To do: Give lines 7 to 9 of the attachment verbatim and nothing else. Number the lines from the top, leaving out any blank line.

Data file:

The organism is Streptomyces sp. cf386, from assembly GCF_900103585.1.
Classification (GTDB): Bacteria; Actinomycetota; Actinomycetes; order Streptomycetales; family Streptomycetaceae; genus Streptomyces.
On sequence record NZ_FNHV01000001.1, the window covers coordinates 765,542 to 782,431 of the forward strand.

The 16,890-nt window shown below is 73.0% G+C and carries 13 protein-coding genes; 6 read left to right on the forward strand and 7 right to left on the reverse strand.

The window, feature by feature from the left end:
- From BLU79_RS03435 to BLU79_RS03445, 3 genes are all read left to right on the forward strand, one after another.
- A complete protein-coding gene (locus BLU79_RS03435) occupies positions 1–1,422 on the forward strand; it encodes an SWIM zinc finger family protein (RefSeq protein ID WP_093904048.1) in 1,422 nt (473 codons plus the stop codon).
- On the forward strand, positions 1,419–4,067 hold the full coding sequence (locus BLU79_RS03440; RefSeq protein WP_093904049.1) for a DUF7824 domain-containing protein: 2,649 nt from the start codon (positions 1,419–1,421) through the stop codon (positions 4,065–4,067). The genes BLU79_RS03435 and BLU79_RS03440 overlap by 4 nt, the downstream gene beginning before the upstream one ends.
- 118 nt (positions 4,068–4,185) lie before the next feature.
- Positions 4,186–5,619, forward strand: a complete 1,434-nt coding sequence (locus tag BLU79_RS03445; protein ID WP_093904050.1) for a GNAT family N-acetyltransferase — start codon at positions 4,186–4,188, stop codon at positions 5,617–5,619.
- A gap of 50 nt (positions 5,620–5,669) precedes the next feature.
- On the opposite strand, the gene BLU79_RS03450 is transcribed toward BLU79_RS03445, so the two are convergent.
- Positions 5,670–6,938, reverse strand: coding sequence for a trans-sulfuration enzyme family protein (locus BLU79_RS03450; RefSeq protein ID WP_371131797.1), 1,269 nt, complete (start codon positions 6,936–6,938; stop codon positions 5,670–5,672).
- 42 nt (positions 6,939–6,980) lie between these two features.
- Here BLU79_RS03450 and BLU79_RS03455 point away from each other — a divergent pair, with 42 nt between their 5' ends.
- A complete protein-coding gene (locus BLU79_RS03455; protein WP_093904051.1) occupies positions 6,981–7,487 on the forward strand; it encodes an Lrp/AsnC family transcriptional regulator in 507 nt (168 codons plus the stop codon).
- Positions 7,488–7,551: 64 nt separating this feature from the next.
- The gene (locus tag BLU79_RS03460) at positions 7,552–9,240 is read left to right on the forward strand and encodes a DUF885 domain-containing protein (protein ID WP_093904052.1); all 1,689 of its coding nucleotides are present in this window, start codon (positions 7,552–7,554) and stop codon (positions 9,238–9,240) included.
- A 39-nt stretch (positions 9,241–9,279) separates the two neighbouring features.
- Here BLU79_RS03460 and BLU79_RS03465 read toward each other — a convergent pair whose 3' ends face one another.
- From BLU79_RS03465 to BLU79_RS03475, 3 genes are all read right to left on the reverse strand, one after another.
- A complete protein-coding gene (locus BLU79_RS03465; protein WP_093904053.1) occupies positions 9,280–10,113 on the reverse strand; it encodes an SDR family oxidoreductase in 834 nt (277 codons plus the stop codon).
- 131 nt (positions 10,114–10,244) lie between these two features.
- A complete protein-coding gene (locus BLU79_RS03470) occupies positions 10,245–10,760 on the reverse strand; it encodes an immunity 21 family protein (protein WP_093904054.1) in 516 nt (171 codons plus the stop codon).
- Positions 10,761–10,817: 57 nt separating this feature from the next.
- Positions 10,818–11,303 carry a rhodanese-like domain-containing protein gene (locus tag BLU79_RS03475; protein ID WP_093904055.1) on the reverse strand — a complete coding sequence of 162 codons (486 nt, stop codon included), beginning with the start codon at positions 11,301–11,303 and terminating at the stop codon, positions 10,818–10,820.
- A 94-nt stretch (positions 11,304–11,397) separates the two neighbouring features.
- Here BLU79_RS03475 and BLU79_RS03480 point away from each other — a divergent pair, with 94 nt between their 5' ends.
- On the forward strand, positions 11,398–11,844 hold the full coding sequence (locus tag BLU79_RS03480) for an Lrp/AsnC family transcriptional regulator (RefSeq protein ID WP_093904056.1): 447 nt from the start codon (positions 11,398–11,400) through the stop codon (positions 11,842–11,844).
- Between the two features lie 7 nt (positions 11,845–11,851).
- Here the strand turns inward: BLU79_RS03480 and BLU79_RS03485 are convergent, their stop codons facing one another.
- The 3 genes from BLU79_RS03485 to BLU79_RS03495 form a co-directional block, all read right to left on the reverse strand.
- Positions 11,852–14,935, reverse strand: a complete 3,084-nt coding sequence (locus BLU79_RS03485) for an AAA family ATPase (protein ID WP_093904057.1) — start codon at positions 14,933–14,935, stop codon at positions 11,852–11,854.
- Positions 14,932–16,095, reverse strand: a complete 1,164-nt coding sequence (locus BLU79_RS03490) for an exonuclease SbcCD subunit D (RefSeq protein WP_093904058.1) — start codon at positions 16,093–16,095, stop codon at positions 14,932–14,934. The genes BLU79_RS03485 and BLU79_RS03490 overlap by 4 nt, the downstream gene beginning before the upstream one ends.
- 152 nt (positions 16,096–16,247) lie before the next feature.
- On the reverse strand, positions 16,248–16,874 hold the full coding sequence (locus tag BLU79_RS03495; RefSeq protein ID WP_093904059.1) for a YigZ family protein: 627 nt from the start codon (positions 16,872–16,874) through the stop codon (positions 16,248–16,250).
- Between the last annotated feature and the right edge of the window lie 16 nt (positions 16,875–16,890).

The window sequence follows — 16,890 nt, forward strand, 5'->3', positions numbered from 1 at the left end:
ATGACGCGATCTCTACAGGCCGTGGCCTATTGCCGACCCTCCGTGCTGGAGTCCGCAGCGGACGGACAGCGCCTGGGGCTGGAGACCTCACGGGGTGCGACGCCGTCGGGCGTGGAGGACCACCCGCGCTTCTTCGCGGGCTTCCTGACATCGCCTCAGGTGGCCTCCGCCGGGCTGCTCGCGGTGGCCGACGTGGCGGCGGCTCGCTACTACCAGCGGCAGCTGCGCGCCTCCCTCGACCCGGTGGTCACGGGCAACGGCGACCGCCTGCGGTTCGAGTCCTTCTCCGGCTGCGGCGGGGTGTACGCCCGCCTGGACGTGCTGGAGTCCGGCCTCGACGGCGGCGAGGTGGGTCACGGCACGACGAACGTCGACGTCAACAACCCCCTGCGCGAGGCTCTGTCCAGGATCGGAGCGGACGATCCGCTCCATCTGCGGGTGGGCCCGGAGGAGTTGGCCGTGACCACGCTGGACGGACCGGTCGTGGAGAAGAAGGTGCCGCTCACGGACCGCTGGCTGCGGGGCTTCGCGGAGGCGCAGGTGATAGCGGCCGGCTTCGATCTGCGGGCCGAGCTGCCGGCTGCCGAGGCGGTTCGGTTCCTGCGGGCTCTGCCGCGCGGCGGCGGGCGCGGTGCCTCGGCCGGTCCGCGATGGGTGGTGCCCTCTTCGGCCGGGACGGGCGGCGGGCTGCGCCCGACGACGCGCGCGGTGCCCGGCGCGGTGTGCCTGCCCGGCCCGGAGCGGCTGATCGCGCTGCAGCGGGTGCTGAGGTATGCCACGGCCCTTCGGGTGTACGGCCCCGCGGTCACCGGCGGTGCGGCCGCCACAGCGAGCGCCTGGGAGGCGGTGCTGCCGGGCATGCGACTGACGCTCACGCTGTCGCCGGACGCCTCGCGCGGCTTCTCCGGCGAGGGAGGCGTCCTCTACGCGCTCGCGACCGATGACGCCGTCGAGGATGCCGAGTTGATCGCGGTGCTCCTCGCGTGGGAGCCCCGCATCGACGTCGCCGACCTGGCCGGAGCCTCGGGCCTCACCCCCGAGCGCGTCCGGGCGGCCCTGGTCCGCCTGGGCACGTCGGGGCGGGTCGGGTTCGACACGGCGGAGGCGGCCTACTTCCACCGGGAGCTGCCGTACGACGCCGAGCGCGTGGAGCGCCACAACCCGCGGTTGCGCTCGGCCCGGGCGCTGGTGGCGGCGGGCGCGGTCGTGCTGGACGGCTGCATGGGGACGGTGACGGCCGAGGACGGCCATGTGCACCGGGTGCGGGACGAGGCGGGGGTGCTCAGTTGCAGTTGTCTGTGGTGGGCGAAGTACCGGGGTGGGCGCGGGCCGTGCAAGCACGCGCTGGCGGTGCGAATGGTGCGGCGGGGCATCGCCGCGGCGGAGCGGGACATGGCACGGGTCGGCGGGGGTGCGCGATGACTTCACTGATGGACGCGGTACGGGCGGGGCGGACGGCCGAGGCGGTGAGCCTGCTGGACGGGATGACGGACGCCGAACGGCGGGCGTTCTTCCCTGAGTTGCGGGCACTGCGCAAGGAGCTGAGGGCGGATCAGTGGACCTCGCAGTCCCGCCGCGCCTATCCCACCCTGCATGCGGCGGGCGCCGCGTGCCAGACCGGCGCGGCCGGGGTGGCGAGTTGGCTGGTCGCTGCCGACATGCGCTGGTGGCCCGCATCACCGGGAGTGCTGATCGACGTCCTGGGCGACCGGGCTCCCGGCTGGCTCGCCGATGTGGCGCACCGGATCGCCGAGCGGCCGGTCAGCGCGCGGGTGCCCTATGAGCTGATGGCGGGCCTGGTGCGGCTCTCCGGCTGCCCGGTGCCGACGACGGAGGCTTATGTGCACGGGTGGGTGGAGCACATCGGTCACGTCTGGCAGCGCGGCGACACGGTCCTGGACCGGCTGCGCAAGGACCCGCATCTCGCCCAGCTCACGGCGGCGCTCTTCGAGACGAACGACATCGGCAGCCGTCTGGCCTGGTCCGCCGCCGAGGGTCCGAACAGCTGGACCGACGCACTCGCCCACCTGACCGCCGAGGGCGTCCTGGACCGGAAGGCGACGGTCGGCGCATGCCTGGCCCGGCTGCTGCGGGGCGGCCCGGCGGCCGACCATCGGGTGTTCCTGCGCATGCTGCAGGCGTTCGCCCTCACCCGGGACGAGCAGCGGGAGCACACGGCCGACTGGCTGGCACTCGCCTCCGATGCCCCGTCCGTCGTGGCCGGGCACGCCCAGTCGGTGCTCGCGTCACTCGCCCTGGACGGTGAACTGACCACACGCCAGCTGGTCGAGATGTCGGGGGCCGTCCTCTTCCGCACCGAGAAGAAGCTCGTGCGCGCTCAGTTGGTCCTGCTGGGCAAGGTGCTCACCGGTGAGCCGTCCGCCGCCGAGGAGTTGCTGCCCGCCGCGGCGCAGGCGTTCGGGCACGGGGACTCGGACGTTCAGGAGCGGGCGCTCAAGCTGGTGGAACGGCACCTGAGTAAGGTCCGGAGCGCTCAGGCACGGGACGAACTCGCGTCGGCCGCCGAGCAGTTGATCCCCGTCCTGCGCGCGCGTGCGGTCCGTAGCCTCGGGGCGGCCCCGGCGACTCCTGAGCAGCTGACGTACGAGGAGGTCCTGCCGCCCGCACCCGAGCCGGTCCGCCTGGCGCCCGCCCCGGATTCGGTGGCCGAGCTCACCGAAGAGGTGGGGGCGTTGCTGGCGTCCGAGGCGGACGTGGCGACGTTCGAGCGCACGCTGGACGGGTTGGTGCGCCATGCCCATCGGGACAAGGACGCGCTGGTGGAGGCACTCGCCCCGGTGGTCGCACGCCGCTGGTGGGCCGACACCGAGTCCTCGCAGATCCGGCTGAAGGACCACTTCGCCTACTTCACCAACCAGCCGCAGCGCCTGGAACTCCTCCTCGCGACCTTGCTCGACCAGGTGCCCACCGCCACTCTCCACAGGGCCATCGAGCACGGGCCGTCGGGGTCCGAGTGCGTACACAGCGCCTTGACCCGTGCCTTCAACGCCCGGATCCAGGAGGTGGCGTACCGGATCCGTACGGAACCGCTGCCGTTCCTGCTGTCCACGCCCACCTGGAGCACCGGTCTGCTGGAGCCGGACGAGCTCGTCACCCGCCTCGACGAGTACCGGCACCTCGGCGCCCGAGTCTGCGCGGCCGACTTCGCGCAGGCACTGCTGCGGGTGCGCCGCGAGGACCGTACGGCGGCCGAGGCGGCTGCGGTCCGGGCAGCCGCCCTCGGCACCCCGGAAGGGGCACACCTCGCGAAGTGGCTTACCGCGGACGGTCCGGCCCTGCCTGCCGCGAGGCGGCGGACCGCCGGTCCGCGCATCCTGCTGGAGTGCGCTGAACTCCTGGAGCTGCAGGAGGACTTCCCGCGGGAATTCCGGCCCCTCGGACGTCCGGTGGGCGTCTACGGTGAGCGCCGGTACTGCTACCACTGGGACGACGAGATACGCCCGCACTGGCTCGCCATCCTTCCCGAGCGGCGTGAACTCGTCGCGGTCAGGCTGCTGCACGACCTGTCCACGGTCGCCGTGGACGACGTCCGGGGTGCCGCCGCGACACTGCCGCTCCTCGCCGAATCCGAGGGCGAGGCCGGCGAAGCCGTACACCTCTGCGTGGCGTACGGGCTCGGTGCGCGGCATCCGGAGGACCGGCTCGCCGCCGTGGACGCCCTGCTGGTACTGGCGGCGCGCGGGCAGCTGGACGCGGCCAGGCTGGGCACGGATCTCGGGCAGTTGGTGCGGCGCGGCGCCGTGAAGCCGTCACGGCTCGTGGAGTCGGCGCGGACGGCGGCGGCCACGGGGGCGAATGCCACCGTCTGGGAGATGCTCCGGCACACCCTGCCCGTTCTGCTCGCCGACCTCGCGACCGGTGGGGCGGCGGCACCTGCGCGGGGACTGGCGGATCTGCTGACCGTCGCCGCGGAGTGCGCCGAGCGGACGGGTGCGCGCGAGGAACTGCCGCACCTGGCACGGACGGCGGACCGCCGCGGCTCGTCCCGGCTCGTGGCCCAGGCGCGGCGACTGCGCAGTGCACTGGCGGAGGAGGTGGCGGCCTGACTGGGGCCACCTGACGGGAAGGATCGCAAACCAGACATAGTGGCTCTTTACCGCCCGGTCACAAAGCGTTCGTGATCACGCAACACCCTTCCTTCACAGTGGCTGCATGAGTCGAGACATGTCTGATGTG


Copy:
- A complete protein-coding gene (locus BLU79_RS03435) occupies positions 1–1,422 on the forward strand; it encodes an SWIM zinc finger family protein (RefSeq protein ID WP_093904048.1) in 1,422 nt (473 codons plus the stop codon).
- On the forward strand, positions 1,419–4,067 hold the full coding sequence (locus BLU79_RS03440; RefSeq protein WP_093904049.1) for a DUF7824 domain-containing protein: 2,649 nt from the start codon (positions 1,419–1,421) through the stop codon (positions 4,065–4,067). The genes BLU79_RS03435 and BLU79_RS03440 overlap by 4 nt, the downstream gene beginning before the upstream one ends.
- 118 nt (positions 4,068–4,185) lie before the next feature.